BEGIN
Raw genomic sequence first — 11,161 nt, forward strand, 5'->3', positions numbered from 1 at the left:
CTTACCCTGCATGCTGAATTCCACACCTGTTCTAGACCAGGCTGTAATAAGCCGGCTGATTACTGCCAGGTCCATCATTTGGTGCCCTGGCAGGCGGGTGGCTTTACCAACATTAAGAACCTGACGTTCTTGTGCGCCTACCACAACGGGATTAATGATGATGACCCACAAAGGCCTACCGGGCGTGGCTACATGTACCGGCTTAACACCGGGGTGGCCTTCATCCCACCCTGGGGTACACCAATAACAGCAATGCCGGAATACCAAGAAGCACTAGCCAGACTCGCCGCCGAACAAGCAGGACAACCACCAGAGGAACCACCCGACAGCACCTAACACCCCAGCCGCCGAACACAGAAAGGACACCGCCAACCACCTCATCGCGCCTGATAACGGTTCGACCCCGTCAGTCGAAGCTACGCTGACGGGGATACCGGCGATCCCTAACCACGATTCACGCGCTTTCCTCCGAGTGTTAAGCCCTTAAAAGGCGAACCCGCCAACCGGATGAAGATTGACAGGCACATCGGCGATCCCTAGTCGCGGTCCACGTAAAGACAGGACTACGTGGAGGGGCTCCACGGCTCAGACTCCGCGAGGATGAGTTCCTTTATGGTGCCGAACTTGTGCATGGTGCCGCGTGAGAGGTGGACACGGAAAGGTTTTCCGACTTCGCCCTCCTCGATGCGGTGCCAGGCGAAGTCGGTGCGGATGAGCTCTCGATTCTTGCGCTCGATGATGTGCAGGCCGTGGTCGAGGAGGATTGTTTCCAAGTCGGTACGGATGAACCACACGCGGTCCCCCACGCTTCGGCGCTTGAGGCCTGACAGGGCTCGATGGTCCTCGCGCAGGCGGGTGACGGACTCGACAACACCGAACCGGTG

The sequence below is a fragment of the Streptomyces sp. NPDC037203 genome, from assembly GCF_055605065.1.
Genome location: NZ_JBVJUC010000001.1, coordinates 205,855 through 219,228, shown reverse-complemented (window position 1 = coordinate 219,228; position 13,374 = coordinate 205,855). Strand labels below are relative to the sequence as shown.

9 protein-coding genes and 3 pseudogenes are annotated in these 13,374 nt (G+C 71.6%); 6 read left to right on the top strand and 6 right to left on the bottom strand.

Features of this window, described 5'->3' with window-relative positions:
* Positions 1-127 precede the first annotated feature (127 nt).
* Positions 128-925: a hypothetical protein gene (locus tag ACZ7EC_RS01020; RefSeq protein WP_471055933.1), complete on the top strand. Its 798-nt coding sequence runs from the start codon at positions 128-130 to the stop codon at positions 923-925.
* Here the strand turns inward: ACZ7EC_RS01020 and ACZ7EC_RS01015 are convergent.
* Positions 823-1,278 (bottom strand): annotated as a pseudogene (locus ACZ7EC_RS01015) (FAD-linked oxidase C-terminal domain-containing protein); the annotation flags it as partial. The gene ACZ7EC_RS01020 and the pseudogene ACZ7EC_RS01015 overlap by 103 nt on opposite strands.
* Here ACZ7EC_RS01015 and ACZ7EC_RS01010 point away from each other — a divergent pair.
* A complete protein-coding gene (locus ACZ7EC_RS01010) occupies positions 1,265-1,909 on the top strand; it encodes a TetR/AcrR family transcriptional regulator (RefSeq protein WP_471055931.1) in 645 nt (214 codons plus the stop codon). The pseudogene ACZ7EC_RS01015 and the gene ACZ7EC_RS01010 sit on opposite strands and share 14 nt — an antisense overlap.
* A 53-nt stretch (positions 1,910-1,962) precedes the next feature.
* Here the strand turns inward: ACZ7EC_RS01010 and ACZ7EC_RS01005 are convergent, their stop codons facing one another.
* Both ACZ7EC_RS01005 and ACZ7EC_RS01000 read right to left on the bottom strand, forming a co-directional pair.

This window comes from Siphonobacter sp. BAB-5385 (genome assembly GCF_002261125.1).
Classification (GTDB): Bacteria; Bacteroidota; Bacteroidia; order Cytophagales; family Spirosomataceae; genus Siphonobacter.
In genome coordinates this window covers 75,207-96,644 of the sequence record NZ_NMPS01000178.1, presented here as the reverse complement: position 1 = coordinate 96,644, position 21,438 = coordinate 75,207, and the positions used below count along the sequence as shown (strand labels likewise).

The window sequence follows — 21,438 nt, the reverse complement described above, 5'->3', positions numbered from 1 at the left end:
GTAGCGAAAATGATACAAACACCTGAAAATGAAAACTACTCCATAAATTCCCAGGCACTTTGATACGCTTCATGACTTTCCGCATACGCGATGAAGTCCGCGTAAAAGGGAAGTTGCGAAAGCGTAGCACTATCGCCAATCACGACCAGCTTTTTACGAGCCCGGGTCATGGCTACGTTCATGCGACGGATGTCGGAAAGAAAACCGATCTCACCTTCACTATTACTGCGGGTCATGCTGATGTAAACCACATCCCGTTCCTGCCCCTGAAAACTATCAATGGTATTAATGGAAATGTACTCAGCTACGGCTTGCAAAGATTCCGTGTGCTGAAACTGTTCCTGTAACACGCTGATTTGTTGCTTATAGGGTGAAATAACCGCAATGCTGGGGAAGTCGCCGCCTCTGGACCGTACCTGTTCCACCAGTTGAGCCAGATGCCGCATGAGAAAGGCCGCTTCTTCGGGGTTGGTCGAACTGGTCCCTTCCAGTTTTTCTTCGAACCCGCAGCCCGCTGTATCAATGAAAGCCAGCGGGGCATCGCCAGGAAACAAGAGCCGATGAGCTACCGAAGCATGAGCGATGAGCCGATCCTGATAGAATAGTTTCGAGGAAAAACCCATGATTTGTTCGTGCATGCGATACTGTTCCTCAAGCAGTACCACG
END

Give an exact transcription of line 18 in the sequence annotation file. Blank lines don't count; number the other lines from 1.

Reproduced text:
In genome coordinates this window covers 75,207-96,644 of the sequence record NZ_NMPS01000178.1, presented here as the reverse complement: position 1 = coordinate 96,644, position 21,438 = coordinate 75,207, and the positions used below count along the sequence as shown (strand labels likewise).